EAST RUTHERFORD, N.J. – One decision was to trade a high-profile wide receiver, while the other was to retain the best quarterback in Giants history. But to general manager Dave Gettleman, dealing Odell Beckham, Jr. to the Cleveland Browns and keeping Eli Manning under center for a 16th season had a vital common denominator – each was the right move for the franchise as he constructs the roster for the 2019 season.
"We just believe this was in the best interest of the New York Football Giants," Gettleman said today on a conference call in his first extensive public comments since dealing Beckham last week for safety Jabrill Peppers and first- and third-round draft choices in next month's NFL Draft. "I want everybody to know that this was purely a football business decision. There's no intrigue, there's no he said, she said, none of that stuff. So let's not waste time with those types of questions after the fact. Odell was a tremendous talent, making him a valuable asset. With football being the ultimate team game … we turned that fact into three assets, at the very least."
Gettleman is equally certain keeping Manning is the right move. He cites the second half of the 2018 season, when the Giants were 4-4 and Manning threw 13 touchdown passes and only five interceptions.
"You turn around and look at what happened last year," Gettleman said. "Once we got that O-line fixed, better – we're going to continue working on that - look what we did in the second half of the year on offense. This narrative that Eli is overpaid and can't play is a crock. So at the end of the day, you have to say Gettleman is out of his mind, or he knows what he's talking about when he evaluates players. That's really what it is. … If you disagree with me, that's fine. But if you turn around and look at what he's making right now and look around the league and see what quarterbacks are making, if you were in my shoes, you'd say the way he finished the season and what he's making, there wasn't a decision to make."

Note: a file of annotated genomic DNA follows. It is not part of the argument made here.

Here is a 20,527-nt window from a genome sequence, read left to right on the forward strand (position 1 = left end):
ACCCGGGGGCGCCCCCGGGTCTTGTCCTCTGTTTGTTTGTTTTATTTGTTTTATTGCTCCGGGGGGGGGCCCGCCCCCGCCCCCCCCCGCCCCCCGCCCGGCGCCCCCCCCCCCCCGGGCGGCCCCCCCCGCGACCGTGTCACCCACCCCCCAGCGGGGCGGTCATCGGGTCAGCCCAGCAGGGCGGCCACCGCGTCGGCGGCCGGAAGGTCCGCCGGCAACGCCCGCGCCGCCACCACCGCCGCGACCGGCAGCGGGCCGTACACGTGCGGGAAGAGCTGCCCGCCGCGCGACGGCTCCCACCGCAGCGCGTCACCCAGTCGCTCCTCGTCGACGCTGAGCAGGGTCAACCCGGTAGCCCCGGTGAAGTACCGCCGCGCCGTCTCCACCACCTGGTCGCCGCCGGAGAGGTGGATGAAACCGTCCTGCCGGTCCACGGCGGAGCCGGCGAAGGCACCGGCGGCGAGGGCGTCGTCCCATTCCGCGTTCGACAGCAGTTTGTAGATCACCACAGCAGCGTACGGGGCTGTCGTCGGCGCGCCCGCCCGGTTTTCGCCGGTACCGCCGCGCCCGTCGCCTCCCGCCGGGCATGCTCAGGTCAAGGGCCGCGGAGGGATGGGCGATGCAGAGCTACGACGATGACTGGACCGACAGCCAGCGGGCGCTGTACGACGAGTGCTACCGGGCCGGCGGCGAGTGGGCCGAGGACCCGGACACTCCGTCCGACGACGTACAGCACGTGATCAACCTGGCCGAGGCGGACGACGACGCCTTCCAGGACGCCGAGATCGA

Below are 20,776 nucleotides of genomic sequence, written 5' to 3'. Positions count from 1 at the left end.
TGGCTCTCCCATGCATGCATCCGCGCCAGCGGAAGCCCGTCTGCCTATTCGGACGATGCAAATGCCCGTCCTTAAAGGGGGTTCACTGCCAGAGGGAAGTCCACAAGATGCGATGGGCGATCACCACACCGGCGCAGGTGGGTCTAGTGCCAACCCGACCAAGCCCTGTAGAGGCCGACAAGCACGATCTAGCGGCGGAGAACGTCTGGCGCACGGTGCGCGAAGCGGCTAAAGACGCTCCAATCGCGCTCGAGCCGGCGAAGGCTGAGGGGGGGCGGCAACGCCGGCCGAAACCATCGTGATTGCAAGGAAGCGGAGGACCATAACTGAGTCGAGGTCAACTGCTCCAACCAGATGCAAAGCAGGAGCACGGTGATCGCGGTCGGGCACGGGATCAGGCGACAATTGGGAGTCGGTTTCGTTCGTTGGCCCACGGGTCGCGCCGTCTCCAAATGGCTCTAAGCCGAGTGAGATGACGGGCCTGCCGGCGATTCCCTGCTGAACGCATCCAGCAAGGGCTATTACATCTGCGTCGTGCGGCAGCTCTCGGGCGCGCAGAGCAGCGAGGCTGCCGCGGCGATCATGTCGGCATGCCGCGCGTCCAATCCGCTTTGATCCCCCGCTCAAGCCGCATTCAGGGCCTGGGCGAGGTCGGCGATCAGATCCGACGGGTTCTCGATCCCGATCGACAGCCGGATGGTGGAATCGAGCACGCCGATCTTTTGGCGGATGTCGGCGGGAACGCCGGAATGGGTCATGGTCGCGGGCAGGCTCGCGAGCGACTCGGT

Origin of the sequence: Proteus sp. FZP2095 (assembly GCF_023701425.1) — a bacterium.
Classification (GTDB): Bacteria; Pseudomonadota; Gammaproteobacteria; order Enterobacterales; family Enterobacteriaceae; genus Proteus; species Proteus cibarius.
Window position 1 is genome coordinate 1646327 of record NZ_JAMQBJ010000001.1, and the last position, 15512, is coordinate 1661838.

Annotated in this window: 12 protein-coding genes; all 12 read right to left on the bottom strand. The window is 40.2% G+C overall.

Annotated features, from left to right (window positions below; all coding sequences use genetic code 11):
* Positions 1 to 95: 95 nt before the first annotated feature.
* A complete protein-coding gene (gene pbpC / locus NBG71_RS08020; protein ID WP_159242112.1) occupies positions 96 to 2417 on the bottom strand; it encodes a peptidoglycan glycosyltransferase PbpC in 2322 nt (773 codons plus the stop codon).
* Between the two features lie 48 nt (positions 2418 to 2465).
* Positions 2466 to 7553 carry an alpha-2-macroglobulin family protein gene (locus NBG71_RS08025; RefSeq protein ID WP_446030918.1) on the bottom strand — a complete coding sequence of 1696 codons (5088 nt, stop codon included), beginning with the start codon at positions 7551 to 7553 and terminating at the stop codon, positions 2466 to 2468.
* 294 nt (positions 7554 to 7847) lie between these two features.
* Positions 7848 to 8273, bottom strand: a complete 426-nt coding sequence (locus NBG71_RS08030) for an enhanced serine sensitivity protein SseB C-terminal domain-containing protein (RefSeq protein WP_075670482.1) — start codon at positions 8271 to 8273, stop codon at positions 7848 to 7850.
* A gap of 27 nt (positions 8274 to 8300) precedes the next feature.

This month, Gettleman also acquired guard Kevin Zeitler in another trade with the Browns, and signed wide receiver Golden Tate, defensive end Markus Golden, defensive tackle Olsen Pierre. He has re-signed kicker Aldrick Rosas and offensive linemen Jon Halapio and Spencer Pulley, among others, and has 12 draft choices to acquire more assets.
It's all part of Gettleman's plan to build the roster this offseason. But the other elements of his strategy will remain under wraps until he is ready to reveal them.
"Very honestly, it's not my responsibility to tell you guys what I'm doing," Gettleman said. "Just like it's not my responsibility to respond to every rumor that comes down the pike. That's not my job. It's not my responsibility. Trust me, we've got a plan. Over time, you've got to be patient. Everybody wants answers now in this instant-gratification society, instant-gratification world, and everybody wants answers now. Over time, you'll see it. You've got to trust it.
"We have positions to address, and that plan is to address those positions, plain and simple, and we'll do it with whatever means necessary. You may do it with a draft pick, you may do it on a waiver claim, you may do it in free agency, you may sign an unrestricted free agent, you may sign a street free agent, you may sign a third-year player that doesn't get a qualifying offer from his team, and you may make a trade. There's a million ways to do it. We're exploring and using all those options."
Gettleman rejected the term "rebuilding" with regard to his current actions and goals, and made it clear he believes the Giants can build the roster and simultaneously succeed on the field.